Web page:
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Small cleanups to docs/authentication.txt, but still not properly rew…

…orded/proofread

git-svn-id: http://code.djangoproject.com/svn/django/trunk@3255 bcc190cf-cafb-0310-a4f2-bffc1f526a37
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commit b3debd80ed02a0f6e4c055ca4e0989655831fece 1 parent 08cac47
Adrian Holovaty authored

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  1. 73  docs/authentication.txt
73  docs/authentication.txt
@@ -267,9 +267,9 @@ previous section). You can tell them apart with ``is_anonymous()``, like so::
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 How to log a user in
268 268
 --------------------
269 269
 
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-Depending on your task, you'll probably want to make sure to validate the 
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-user's username and password before you log them in. The easiest way to do so 
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-is to use the built-in ``authenticate`` and ``login`` functions from within a 
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+Depending on your task, you'll probably want to make sure to validate the
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+user's username and password before you log them in. The easiest way to do so
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+is to use the built-in ``authenticate`` and ``login`` functions from within a
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 view::
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     from django.contrib.auth import authenticate, login
@@ -279,11 +279,11 @@ view::
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     if user is not None:
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         login(request, user)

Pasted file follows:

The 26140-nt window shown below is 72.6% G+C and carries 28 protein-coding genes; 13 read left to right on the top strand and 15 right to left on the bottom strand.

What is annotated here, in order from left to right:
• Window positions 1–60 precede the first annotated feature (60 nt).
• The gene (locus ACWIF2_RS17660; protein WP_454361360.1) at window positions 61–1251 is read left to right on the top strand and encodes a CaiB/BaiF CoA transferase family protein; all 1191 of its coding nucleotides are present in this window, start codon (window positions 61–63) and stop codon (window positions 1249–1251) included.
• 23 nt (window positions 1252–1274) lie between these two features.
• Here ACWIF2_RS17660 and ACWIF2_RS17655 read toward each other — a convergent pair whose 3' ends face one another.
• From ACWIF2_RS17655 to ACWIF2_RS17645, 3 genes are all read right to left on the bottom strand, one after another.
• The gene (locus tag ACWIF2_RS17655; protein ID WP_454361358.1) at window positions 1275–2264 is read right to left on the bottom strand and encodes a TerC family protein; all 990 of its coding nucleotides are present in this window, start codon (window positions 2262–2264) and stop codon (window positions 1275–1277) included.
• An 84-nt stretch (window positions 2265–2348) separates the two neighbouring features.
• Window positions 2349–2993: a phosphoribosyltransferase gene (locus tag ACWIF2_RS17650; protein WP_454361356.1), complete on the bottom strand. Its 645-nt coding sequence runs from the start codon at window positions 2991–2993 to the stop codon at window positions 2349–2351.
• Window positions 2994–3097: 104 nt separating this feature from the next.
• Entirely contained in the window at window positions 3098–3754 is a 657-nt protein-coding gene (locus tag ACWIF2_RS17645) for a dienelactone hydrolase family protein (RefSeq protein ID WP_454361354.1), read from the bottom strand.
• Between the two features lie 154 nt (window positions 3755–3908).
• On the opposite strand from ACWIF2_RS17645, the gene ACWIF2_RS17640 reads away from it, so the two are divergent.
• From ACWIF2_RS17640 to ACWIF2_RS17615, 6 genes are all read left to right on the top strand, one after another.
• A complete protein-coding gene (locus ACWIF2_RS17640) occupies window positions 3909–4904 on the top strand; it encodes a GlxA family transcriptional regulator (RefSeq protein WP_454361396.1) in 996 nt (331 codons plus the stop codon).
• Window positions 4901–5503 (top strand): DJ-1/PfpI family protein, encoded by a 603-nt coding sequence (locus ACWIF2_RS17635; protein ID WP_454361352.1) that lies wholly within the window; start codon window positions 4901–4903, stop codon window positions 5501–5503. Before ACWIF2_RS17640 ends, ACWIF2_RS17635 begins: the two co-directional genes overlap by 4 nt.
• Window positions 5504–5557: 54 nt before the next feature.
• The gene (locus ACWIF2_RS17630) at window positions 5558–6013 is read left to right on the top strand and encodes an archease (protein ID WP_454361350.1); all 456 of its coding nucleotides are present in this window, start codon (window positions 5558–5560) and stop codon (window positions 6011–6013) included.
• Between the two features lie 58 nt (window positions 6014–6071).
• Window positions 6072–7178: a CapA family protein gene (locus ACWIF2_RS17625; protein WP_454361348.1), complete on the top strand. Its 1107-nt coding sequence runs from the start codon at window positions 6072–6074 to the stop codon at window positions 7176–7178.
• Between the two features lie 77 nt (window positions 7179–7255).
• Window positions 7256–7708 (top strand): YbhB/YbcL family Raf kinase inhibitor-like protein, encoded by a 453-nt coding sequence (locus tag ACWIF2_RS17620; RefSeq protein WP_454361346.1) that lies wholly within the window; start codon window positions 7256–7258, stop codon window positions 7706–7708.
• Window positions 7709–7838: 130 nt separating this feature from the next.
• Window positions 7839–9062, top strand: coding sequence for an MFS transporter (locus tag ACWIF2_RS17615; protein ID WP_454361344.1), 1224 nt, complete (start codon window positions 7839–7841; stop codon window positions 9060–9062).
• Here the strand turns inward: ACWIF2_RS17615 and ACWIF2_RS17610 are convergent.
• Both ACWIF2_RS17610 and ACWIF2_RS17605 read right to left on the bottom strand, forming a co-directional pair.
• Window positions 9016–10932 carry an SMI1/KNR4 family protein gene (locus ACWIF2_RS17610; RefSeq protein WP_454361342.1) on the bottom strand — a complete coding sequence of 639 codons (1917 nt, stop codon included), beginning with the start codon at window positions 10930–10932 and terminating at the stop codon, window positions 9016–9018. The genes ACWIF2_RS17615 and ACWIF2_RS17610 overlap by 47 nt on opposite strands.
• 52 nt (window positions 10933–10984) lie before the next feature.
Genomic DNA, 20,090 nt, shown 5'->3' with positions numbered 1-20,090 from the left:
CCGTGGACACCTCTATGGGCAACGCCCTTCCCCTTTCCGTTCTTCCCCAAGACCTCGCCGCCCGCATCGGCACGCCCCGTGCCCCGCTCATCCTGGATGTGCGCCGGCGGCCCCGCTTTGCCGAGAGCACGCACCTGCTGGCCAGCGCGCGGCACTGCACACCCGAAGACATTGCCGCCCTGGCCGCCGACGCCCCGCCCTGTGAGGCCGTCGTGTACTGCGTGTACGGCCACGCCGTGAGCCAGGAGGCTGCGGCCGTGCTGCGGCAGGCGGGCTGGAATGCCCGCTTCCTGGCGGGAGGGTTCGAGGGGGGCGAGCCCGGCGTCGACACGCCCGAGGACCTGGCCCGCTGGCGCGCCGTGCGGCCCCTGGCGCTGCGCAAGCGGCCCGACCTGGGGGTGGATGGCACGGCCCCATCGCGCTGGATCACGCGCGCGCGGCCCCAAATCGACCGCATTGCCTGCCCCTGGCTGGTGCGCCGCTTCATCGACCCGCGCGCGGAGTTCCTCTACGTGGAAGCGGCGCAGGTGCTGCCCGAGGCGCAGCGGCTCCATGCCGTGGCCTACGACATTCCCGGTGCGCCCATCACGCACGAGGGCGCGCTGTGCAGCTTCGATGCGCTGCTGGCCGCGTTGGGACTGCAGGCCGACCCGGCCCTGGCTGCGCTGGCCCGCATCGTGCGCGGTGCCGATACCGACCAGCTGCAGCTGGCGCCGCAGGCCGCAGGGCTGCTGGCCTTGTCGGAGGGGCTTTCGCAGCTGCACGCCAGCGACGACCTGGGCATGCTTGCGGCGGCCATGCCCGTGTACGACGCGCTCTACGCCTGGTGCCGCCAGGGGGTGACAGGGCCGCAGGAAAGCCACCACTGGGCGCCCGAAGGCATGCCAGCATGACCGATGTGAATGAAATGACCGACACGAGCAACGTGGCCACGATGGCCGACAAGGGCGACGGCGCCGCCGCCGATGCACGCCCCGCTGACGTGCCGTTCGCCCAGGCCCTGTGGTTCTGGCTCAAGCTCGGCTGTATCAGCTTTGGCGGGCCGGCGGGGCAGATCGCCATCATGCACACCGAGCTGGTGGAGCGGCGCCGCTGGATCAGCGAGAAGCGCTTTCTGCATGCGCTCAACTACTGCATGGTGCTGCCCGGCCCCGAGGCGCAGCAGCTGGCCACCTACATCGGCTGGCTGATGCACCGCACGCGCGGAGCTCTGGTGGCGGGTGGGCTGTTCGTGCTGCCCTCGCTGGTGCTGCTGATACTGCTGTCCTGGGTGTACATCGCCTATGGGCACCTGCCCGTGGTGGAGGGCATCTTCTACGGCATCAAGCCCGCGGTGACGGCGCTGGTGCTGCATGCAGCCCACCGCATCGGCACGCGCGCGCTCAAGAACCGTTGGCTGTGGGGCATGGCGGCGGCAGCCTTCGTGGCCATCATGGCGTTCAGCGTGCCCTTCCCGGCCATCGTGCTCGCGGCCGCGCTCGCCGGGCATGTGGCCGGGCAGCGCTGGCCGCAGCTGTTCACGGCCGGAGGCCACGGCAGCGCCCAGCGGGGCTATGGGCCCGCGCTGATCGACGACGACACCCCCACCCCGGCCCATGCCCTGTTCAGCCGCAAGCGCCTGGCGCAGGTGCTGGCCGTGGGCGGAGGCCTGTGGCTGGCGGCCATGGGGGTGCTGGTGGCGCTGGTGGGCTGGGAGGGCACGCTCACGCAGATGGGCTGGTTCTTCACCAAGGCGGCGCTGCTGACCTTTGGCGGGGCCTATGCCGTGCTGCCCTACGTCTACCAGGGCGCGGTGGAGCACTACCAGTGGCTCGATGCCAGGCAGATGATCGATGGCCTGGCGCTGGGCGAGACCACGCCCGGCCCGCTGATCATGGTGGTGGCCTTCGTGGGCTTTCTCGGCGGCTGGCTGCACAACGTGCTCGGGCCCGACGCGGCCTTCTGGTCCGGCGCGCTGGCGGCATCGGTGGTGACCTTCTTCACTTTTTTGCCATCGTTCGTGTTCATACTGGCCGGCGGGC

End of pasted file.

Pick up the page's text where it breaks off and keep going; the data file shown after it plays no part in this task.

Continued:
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-``authenticate`` checks the username and password. If they are valid it 
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-returns a user object, otherwise it returns ``None``. ``login`` makes it so 
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-your users don't have send a username and password for every request. Because 
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-the ``login`` function uses sessions, you'll need to make sure you have 
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-``SessionMiddleware`` enabled. See the `session documentation`_ for 
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+``authenticate`` checks the username and password. If they are valid it
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+returns a user object, otherwise it returns ``None``. ``login`` makes it so
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+your users don't have send a username and password for every request. Because
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+the ``login`` function uses sessions, you'll need to make sure you have
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+``SessionMiddleware`` enabled. See the `session documentation`_ for
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 more information.